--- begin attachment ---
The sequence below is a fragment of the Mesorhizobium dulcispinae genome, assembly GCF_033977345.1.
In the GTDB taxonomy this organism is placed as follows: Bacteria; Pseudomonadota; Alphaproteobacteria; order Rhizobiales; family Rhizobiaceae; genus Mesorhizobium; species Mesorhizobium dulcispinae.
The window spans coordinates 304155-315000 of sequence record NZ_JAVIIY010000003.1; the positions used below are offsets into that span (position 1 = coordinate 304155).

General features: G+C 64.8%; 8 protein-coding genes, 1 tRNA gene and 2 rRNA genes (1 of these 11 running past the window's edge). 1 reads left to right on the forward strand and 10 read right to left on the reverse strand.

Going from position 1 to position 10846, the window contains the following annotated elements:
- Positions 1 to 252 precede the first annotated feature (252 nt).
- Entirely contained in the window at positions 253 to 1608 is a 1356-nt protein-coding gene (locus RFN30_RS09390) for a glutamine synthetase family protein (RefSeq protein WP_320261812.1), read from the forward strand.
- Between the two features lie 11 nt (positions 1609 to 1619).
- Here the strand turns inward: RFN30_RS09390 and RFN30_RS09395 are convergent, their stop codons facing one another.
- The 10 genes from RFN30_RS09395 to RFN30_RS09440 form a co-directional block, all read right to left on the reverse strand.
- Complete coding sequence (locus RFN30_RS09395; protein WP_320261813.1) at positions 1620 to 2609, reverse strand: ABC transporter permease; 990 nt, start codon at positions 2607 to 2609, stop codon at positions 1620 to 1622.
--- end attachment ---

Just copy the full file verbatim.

The sequence below is a fragment of the Mesorhizobium dulcispinae genome, assembly GCF_033977345.1.
In the GTDB taxonomy this organism is placed as follows: Bacteria; Pseudomonadota; Alphaproteobacteria; order Rhizobiales; family Rhizobiaceae; genus Mesorhizobium; species Mesorhizobium dulcispinae.
The window spans coordinates 304155-315000 of sequence record NZ_JAVIIY010000003.1; the positions used below are offsets into that span (position 1 = coordinate 304155).

General features: G+C 64.8%; 8 protein-coding genes, 1 tRNA gene and 2 rRNA genes (1 of these 11 running past the window's edge). 1 reads left to right on the forward strand and 10 read right to left on the reverse strand.

Going from position 1 to position 10846, the window contains the following annotated elements:
- Positions 1 to 252 precede the first annotated feature (252 nt).
- Entirely contained in the window at positions 253 to 1608 is a 1356-nt protein-coding gene (locus RFN30_RS09390) for a glutamine synthetase family protein (RefSeq protein WP_320261812.1), read from the forward strand.
- Between the two features lie 11 nt (positions 1609 to 1619).
- Here the strand turns inward: RFN30_RS09390 and RFN30_RS09395 are convergent, their stop codons facing one another.
- The 10 genes from RFN30_RS09395 to RFN30_RS09440 form a co-directional block, all read right to left on the reverse strand.
- Complete coding sequence (locus RFN30_RS09395; protein WP_320261813.1) at positions 1620 to 2609, reverse strand: ABC transporter permease; 990 nt, start codon at positions 2607 to 2609, stop codon at positions 1620 to 1622.